Lovely word. I like the way it sounds. But I’m damned if I know what it means. At least not exactly. And my German friends are no help. They just roll their eyeballs when I ask them.
Beethoven and Haydn are part of the story I guess, and all those philosophers who gave the Oxford English Dictionary words like Übermensch, Zeitgeist and Doppelgänger. Yes, I’ve heard of them.
I’m pretty sure Goethe and Schiller are in there somewhere. I have long had plans to read Faust in German but, well, you know how it is with worthy intentions to read Great Literature in foreign languages.
Learn German. Yes, of course. Right and proper. You can have way more fun as a foreigner if you know what the locals are saying.
But what about beer? Luckily enough I’m a natural fit with the Bierkultur. I come after all from a hop-based culture. But there are teetotallers and health nuts and the religiously observant to consider. What do these people know of beer, let alone the cultural, no, spiritual significance that attaches to the interaction of hops, malt and pure water?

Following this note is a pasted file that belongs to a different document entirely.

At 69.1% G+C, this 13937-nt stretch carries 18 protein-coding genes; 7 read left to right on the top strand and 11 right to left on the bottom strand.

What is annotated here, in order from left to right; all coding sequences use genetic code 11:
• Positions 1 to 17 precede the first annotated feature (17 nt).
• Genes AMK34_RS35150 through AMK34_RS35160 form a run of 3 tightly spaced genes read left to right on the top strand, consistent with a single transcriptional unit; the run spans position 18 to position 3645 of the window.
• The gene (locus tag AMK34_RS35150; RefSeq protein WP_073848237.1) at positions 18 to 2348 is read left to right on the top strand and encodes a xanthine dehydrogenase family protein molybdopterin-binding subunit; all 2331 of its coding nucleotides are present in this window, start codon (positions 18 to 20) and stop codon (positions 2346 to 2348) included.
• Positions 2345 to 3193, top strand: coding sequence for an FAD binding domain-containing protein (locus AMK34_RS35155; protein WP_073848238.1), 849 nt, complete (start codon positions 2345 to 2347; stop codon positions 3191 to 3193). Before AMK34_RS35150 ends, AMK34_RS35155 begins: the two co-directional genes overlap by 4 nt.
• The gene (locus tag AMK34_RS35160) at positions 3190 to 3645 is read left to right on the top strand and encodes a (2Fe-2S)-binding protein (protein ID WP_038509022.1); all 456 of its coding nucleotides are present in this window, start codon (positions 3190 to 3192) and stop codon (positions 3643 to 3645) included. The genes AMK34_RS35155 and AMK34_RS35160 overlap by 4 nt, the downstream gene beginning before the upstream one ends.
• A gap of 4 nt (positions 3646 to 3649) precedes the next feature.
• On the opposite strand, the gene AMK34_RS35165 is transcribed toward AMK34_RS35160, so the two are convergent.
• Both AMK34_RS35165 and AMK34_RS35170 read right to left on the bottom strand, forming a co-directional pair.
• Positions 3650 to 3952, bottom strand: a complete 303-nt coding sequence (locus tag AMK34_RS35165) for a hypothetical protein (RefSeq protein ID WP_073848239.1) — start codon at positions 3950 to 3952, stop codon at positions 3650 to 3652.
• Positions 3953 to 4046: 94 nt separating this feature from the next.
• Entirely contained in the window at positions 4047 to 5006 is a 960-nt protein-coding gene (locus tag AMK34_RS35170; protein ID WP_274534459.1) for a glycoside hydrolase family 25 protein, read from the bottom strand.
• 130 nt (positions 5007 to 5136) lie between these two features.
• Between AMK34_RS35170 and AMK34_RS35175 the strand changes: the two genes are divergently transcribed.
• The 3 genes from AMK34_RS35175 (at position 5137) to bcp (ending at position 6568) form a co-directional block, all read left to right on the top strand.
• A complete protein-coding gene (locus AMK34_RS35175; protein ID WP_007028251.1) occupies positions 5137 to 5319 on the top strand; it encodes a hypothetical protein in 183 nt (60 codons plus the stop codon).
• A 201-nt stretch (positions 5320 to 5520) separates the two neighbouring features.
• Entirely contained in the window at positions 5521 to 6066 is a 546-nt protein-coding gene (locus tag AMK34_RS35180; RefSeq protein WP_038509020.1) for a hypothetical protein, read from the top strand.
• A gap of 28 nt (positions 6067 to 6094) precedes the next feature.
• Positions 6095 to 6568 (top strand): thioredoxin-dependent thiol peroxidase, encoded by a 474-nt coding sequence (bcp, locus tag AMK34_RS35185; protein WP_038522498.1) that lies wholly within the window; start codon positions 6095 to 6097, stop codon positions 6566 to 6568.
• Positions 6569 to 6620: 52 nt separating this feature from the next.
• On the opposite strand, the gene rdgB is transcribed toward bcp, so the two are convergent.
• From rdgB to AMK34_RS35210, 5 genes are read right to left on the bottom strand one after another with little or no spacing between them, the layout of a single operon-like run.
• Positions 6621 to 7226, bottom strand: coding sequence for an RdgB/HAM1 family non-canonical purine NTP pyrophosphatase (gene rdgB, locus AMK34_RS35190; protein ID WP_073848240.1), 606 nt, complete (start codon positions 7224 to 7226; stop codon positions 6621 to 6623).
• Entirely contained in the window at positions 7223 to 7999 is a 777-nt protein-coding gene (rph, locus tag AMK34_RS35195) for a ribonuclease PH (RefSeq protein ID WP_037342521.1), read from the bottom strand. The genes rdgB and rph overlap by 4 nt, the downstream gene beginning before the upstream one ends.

The difficulty is soon apparent. What must a foreigner understand to pass the Leitkulturprüfung? This is a land of norms and some lists would be appropriate.
And we must not forget der Deutschetürentanz. That’s another lovely word, but I don’t think I’ll ever be able to learn this folk dance.
Most Germans have never heard the term Deutschetürentanz. Probably because I just made it up. It is a word that is needed to describe the curious pas de deux that Germans use when sharing a door. Since the moves of this dance are as complex as cricket, suffice it to say that you know you have successfully completed the ritual if both parties pass through the opening at precisely the same time. This is impractical, and surprising considering Germany’s reputation for efficiency. I know of no quicker way to confuse Germans than by holding open the door for them and simply waiting.
I am mystified. Perhaps Herr Seehoffer could explain this dance to a perplexed immigrant.